Macron's popularity edges up even as protesters persist

Tanya Simon
January 10, 2019

"I was tear-gassed, with my friend and my wife, and at a certain point the anger just rose up inside me", said the 2007 and 2008 champion of France's light heavyweight division.

The images filmed on Saturday show a heavily built man in a black duffel coat square up to several police officers before knocking them down in a hail of punches and kicking them on the ground.

He admitted he "acted badly" after witnessing brutality against demonstrators.

Speaking in a video uploaded to Facebook, an activist known only as Tahz San said the gesture aimed to "scare this (French) state completely legally and without any violence, yet more effectively than ever expected" throughout the history of the Gilet Jaunes movement.

Officials were outraged the page had been set up, saying it was tantamount to legitimising anti-police violence.

Guillaume Kasbarian, a member of Mr Macron's parliamentary majority, tweeted that the crowdfunding was a "moral wreck", shameful at a time when associations struggle to raise money for "more exemplary and humanistic" projects.

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Seven weeks into an anti-government rebellion marked by weekly clashes in Paris and other French cities, Philippe said the government would back a "new law punishing those who do not respect the requirement to declare (protests), those who take part in unauthorized demonstrations and those who arrive at demonstrations wearing face masks".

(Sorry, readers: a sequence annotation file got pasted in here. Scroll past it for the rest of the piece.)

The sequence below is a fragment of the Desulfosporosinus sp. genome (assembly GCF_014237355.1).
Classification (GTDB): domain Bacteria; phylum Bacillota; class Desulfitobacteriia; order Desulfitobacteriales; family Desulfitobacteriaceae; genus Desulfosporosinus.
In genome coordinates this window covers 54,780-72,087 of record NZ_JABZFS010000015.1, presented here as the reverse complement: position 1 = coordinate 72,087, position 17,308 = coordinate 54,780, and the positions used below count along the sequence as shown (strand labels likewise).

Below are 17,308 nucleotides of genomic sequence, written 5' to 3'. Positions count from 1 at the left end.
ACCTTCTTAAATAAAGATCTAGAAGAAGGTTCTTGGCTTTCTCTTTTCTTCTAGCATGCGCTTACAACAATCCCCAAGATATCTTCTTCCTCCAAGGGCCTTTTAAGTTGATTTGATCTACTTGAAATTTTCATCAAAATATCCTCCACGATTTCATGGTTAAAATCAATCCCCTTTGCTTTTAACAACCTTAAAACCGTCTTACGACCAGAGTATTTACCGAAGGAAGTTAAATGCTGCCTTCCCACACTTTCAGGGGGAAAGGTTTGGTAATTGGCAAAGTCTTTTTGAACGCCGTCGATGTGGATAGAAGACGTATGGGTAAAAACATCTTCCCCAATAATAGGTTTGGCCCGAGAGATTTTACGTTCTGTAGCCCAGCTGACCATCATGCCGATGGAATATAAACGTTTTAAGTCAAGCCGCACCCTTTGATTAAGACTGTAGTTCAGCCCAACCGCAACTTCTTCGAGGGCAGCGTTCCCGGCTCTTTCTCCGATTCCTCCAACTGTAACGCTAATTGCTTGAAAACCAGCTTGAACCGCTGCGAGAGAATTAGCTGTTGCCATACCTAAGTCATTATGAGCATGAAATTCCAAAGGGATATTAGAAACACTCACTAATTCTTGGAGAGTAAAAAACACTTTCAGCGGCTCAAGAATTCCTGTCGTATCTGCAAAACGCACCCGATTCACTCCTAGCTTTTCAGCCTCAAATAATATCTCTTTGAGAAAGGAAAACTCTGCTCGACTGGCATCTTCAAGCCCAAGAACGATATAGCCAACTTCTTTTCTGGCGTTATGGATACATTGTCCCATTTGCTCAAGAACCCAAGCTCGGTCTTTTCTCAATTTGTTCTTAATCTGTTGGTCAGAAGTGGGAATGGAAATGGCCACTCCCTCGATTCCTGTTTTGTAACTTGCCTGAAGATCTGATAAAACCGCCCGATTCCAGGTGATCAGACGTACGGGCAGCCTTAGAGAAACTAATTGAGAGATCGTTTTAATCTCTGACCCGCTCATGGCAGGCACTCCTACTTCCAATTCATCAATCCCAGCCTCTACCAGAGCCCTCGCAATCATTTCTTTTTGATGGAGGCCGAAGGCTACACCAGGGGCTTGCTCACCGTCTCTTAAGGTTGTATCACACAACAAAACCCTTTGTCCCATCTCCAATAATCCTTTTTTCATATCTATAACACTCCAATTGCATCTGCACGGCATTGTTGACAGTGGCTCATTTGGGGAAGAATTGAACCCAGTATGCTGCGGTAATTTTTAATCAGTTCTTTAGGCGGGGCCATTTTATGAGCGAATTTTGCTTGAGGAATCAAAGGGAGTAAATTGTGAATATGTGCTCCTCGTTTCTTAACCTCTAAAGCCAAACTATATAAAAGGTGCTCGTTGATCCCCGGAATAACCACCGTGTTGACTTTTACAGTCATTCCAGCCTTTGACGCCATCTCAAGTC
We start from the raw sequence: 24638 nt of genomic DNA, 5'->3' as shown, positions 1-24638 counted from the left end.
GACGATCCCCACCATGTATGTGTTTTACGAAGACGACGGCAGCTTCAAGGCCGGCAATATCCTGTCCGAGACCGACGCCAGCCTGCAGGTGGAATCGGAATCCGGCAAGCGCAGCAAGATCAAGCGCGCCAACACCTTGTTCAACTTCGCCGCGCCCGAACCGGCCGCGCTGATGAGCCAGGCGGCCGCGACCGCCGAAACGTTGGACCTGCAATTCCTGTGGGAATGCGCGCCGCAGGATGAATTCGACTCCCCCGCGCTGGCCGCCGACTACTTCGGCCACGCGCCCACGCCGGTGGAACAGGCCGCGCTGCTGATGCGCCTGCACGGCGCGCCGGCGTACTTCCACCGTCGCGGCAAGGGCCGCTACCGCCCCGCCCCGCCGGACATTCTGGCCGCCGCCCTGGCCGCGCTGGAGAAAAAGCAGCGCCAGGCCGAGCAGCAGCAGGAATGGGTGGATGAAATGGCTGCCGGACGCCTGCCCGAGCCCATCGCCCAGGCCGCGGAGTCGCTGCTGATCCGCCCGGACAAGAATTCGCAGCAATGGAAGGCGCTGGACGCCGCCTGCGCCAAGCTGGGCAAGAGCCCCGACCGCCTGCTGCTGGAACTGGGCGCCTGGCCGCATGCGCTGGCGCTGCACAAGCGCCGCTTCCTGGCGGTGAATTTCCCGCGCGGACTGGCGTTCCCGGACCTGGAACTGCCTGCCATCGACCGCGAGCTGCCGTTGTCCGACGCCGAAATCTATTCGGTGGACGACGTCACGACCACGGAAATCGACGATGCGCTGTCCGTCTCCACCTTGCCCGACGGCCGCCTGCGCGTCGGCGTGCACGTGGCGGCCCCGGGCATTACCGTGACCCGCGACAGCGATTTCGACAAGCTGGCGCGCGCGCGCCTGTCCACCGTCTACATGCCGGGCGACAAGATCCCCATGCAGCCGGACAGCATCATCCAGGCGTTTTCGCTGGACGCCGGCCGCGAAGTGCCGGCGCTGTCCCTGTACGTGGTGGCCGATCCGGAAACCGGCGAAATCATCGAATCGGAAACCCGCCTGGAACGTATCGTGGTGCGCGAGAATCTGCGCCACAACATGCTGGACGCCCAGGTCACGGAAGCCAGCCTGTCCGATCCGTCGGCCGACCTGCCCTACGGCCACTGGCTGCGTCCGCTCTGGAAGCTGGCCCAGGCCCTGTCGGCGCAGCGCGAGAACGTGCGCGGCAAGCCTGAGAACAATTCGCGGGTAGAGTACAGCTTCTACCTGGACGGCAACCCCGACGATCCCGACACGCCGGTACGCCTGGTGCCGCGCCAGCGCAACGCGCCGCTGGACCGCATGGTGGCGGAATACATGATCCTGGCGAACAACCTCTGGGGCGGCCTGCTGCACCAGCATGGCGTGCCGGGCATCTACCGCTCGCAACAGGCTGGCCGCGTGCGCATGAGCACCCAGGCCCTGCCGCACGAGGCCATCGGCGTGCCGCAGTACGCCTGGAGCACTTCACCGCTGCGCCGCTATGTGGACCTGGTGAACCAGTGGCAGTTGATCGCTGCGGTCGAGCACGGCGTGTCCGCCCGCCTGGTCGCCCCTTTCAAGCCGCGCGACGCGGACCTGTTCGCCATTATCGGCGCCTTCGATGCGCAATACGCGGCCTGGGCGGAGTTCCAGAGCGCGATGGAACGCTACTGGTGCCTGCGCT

However, more than two thirds of the 1,014 people interviewed still thought the ex-investment banker's economic policy was not good, and only 19 percent believed he understood voters' concerns. Ten people have died in incidents at or near roadblocks set up by protesters. Other measures would allow job cuts among civil servants.

But numerous protesters say the measures are not enough and that rural France is paying the price for Macron's policies, which they see as mainly profiting a wealthy Parisian elite.

Luigi Di Maio, the Italian deputy prime minister and leader of the 5-Star Movement (M5S), likened the French "yellow vests" to his own political movement. "I have the anger of the people in me ... it's always the little people who pay". Di Maio wrote in a post on his party's blog.

Sébastien Chenu, an MP for Marine Le Pen's far-right National Rally party, said that the donations were "a barometer of the hatred for the government" before adding that he condemned all violence. The new law would ban troublemakers-who Philippe called "casseurs", or thugs-from protests and crack down on people at demonstrations who hide their faces with masks.

"At the beginning, we had to endure the teasing of old politicians and the fierce media attacks", he said.

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